I've been wanting to write a post about buying products that are made in the USA for quite some time, but I've had a hard time finding the media sources I was looking for.
Some of the TV networks have been talking about the benefits of buying domestically produced products. But the big shift I've noticed recently is that some of my friends, who traditionally only care about price, have started taking up the idea of buying US produced goods.
So finally today, I came across this article via Twitter. I just love Twitter. :-)
I'm not fanatical about buying products that are made in the USA, but I am very interested in buying local. So if you live in Canada (Hi Jaimie!) or anywhere else outside of the USA, please know that I am not opposed to your domestic products. I am a HUGE fan of coffee, mangos and Belgian chocolate. I am also currently implementing a Canadian product for a client.
So with my disclaimer stated, let's move on to why I like the idea of buying local.
Buying local reduces demand for petro-chemicals.
People who participate in a pursuit of locally grown food cite reduction in petro-chemicals as a primary reason. If the food is grown locally, you may only need a truck to get it to the point of sale rather than many trucks, airplanes, trains and boats.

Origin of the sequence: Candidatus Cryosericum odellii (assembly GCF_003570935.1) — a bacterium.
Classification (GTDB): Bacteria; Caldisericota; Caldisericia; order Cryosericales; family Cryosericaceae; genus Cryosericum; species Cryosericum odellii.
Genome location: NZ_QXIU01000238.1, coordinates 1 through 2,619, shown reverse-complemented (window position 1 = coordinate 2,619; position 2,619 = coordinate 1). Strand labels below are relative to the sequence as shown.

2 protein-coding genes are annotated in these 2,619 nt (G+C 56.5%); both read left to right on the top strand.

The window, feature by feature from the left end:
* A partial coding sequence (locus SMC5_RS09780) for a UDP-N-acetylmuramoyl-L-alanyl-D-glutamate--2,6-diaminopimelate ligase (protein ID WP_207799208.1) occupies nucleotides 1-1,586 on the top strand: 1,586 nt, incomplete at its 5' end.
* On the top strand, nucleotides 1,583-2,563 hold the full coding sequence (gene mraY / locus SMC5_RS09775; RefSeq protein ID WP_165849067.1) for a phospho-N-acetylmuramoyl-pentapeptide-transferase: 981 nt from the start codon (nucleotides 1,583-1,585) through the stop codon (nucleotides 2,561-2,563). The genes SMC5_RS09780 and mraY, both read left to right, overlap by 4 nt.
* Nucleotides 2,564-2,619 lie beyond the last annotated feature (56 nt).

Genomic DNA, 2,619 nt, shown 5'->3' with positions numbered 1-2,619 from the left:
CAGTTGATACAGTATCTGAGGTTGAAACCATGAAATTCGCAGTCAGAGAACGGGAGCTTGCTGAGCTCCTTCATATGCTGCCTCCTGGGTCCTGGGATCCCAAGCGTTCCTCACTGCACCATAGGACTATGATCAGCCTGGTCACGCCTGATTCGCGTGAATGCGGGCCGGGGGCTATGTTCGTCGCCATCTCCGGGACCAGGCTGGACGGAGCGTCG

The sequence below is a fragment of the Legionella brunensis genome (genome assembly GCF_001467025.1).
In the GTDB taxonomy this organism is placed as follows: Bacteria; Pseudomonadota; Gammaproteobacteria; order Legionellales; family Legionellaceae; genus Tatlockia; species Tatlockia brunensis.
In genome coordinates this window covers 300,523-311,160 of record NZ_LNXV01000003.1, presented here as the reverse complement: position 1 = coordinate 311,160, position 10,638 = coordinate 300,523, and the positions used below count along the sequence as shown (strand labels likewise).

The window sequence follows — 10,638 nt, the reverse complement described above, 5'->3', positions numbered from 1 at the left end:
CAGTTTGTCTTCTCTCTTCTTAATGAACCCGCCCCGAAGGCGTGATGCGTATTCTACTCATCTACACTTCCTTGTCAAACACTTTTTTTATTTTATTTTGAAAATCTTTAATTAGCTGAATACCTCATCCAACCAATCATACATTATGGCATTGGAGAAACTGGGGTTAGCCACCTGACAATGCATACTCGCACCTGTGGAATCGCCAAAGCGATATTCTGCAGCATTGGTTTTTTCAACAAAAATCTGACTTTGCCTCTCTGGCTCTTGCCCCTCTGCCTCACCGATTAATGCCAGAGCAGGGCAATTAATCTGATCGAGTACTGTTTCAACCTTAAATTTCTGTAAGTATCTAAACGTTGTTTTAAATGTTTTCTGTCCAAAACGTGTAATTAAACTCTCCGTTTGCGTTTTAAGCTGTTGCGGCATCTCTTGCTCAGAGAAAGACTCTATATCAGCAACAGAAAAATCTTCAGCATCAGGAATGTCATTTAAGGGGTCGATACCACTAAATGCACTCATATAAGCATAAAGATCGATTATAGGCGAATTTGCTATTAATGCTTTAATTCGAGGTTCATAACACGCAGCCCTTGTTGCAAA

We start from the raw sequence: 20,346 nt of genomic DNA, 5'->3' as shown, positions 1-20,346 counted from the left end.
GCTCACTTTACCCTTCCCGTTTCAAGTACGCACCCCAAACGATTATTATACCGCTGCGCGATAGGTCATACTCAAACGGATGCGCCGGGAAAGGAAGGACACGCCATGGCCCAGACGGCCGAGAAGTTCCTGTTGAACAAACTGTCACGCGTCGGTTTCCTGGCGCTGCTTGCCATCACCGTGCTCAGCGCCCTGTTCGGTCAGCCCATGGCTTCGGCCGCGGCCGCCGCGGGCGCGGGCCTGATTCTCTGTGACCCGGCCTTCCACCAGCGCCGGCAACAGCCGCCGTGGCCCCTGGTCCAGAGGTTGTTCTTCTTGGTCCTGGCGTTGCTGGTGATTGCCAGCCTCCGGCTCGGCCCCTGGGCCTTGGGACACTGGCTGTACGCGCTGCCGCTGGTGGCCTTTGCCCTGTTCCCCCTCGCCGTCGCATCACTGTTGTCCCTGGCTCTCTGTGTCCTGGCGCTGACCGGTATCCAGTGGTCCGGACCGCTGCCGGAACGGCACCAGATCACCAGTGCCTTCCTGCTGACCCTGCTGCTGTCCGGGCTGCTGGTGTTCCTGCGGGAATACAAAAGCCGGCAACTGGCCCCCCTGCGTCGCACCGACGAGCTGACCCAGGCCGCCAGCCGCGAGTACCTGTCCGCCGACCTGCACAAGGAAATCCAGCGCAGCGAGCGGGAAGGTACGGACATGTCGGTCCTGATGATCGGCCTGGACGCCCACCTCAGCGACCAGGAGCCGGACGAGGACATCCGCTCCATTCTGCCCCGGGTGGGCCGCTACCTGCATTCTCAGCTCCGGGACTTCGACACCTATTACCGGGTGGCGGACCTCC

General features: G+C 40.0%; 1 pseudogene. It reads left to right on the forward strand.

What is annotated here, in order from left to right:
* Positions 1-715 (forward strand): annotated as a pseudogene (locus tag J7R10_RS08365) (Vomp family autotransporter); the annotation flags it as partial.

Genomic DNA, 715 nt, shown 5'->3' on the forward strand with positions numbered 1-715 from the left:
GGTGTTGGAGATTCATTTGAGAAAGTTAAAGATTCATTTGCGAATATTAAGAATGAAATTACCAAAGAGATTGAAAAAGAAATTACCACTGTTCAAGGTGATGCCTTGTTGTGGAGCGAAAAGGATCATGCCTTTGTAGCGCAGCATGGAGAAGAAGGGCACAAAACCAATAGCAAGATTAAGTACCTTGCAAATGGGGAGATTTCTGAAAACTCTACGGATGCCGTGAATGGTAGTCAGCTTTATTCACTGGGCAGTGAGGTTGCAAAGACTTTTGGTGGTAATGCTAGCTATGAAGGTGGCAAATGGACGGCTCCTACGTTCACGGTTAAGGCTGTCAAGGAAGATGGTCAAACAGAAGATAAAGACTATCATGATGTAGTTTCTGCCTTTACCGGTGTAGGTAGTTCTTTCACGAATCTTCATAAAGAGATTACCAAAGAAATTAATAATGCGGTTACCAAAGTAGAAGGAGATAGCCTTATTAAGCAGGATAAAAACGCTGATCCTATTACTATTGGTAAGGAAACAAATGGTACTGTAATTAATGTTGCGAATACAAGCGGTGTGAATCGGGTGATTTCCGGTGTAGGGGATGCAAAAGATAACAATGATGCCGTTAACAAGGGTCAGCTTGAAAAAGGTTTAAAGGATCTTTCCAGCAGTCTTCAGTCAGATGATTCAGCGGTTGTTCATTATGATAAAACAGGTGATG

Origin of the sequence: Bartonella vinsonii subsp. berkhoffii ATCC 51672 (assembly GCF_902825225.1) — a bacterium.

The same is true for durable goods. If our clothing, plates, furniture and baseballs are manufactured domestically, the cost and pollution of moving them to the point of sale is reduced.
Buying local gives you and your neighbors good jobs.
As an Engineer by trade, this is a huge one for me. If we don't manufacture and produce in our local communities, eventually we won't get to design those goods. The people who are doing the building know much more about the products than those who only design them. The builders know how to build better and therefore know how to improve design for manufacturability and maintainability.
Manufacturing and Design jobs are good paying, interesting jobs.
Buying local improves the economy of your neighborhood.
Community members who have good paying jobs will generally have more money to spend in those communities.
Buying local strengthens your community.
If you are living, working and playing in your own community, then your community grows stronger. You get to know your neighbors. You get to know the producers of the food you eat and the products you use. You take pride in your own town and work to ensure it's safe for and accessible for you and your neighbors.
It's true, sometimes I am an idealist. However, I do think my reasons are sound. These things are all true in places that have strong Farmer's Markets or CSAs (Community Supported Agriculture). So why wouldn't they be true for manufactured goods as well?
As an alpaca farmer and thus, fiber producer, I am thrilled by the response described in the LA Times article.
So I ask you to consider the source of the goods you buy. Were they produced locally? If not, is there a suitable option that is produced locally? If not, go for it and be proud of yourself for thinking about where and how the products you use are produced.
By the way, please do check out Jaimie's blog. I adore her and the local, sustainable life she is creating with her chicks.